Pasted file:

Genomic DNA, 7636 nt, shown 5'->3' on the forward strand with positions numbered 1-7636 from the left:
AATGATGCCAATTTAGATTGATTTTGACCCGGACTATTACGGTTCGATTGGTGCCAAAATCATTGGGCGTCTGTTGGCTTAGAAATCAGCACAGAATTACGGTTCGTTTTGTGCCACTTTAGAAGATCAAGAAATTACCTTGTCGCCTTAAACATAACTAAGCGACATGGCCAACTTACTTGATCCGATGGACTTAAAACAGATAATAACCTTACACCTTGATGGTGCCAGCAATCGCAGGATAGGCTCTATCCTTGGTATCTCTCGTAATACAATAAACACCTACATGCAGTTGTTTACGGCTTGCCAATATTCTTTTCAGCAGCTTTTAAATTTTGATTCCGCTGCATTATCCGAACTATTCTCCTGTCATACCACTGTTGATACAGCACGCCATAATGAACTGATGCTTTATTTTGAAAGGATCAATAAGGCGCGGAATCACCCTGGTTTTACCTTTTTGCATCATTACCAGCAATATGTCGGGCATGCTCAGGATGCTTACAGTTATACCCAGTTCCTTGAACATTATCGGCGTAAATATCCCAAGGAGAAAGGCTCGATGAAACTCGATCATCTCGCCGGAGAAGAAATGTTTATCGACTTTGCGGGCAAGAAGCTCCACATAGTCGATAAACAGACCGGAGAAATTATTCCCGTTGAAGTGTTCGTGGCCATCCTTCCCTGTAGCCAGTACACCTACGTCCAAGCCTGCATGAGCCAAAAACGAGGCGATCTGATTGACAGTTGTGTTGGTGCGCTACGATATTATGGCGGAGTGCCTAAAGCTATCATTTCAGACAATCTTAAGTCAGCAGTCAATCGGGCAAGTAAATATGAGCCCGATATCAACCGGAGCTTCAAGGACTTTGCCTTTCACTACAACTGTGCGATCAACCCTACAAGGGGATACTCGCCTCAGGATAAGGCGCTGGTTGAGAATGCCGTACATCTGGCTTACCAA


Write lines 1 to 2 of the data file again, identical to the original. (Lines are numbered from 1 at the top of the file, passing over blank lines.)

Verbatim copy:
Genomic DNA, 7636 nt, shown 5'->3' on the forward strand with positions numbered 1-7636 from the left:
AATGATGCCAATTTAGATTGATTTTGACCCGGACTATTACGGTTCGATTGGTGCCAAAATCATTGGGCGTCTGTTGGCTTAGAAATCAGCACAGAATTACGGTTCGTTTTGTGCCACTTTAGAAGATCAAGAAATTACCTTGTCGCCTTAAACATAACTAAGCGACATGGCCAACTTACTTGATCCGATGGACTTAAAACAGATAATAACCTTACACCTTGATGGTGCCAGCAATCGCAGGATAGGCTCTATCCTTGGTATCTCTCGTAATACAATAAACACCTACATGCAGTTGTTTACGGCTTGCCAATATTCTTTTCAGCAGCTTTTAAATTTTGATTCCGCTGCATTATCCGAACTATTCTCCTGTCATACCACTGTTGATACAGCACGCCATAATGAACTGATGCTTTATTTTGAAAGGATCAATAAGGCGCGGAATCACCCTGGTTTTACCTTTTTGCATCATTACCAGCAATATGTCGGGCATGCTCAGGATGCTTACAGTTATACCCAGTTCCTTGAACATTATCGGCGTAAATATCCCAAGGAGAAAGGCTCGATGAAACTCGATCATCTCGCCGGAGAAGAAATGTTTATCGACTTTGCGGGCAAGAAGCTCCACATAGTCGATAAACAGACCGGAGAAATTATTCCCGTTGAAGTGTTCGTGGCCATCCTTCCCTGTAGCCAGTACACCTACGTCCAAGCCTGCATGAGCCAAAAACGAGGCGATCTGATTGACAGTTGTGTTGGTGCGCTACGATATTATGGCGGAGTGCCTAAAGCTATCATTTCAGACAATCTTAAGTCAGCAGTCAATCGGGCAAGTAAATATGAGCCCGATATCAACCGGAGCTTCAAGGACTTTGCCTTTCACTACAACTGTGCGATCAACCCTACAAGGGGATACTCGCCTCAGGATAAGGCGCTGGTTGAGAATGCCGTACATCTGGCTTACCAA